Steamboat Springs The Routt County Board of Commissioners on Tuesday accepted a check for $13,435 from the Trapper’s Lake Chapter of the Sierra Club to help match a federal grant for two years of commuter van service from the South Routt communities of Oak Creek and Stagecoach to Steamboat Springs and back.
“We know there’s a lot of commuter traffic, and getting people out of cars into mass transit reduces their carbon footprint and makes roads” more efficient, said Rich Levy, chairman of the Trapper’s Lake Chapter of the Sierra Club.
The van service would allow people commuting daily between Steamboat and South Routt to leave their cars in their driveways and opt for a $6 round trip fare. A request for proposals was sent to local and regional transportation businesses, and the county expects responses by the middle of January.
Levy said the Sierra Club’s share of the grant match would come from funds still in its treasury dating to a successful lawsuit and 1998 settlement over emissions from the Hayden Station power plant. He said the funds were left over after completion of a four-year project to install 1.5-kilowatt solar panels at six public schools in Northwest Colorado came in under budget.
The Sierra Club funds represent half of the local match needed to fund two years of commuter van service.
Routt County Commissioner Diane Mitsch Bush originally applied for the grant from the Federal Transportation Administration in 2007, and it was awarded in September. At the time, she was concerned that the county’s current fiscal crisis would prevent it from being able to justify the required grant match.
“We weren’t sure we had the money for the match. I asked all of the big employers with employees commuting to Steamboat, but given their own budget constraints they weren’t able to participate,” Mitsch Bush said. “Then, the Sierra Club graciously stepped forward.”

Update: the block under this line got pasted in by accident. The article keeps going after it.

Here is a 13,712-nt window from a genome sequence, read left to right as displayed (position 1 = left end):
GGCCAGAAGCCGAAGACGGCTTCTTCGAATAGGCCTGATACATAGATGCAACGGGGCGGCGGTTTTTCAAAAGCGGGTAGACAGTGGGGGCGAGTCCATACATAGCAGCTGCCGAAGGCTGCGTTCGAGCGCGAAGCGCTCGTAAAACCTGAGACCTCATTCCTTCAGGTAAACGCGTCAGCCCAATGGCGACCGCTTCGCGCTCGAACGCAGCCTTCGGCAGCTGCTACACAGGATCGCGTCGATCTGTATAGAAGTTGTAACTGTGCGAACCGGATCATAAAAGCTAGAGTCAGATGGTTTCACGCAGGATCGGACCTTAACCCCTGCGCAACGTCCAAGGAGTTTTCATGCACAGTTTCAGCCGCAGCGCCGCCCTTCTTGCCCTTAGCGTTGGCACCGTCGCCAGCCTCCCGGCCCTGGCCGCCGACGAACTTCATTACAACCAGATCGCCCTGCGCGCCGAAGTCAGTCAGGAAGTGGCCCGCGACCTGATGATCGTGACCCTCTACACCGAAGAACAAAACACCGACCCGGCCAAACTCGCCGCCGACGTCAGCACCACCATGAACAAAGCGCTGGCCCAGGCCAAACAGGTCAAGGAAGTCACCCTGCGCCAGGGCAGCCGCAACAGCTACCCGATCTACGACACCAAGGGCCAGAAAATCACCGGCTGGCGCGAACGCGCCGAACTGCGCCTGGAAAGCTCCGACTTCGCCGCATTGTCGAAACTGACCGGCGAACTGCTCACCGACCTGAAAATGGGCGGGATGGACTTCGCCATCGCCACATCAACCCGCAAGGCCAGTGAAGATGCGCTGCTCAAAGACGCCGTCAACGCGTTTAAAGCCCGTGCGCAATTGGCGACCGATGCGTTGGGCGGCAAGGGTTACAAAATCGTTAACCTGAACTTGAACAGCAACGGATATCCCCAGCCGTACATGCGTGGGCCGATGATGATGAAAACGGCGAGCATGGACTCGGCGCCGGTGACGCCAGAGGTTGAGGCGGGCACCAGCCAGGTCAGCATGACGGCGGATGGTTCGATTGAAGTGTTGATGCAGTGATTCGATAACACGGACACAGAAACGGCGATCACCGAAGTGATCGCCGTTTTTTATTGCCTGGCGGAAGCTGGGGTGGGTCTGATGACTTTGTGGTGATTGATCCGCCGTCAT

Commuters initially would ride in 12-passenger vans with comfortable seats and perhaps amenities such as reading lights. They will be asked to pay for a month’s worth of trips (five days a week) in advance.
The first van route would tentatively travel from Stagecoach to Steamboat Springs at about 6 a.m. and return from Steamboat Springs at about 6 p.m.
The second route would be from Oak Creek to Steamboat, again leaving at about 6 a.m. and returning from Steamboat to Oak Creek in the early evening.
The project manager and the van company would work together to modify schedules and stops to meet the needs for commuters based on rider surveys, Mitsch Bush said.
Before the grant was awarded, Mitsch Bush oversaw a feasibility demand study undertaken by LSC Consultants. It quantifies the need for service, sustainable operational costs and appropriate passenger fees, she said.
The county has the ability to opt out of the service after two months. And if a provider cannot be identified to meet the terms of the county’s contract under the grant amount, the project would not go forward.
This is not the first time local governments have supported public transportation between Steamboat and South Routt. Go Alpine operated a similar service in the late 1990s and into the beginning of this decade. Interest in that service, in an era of cheap gasoline, steadily declined.
The federal grant was passed through the Colorado Department of Transportation.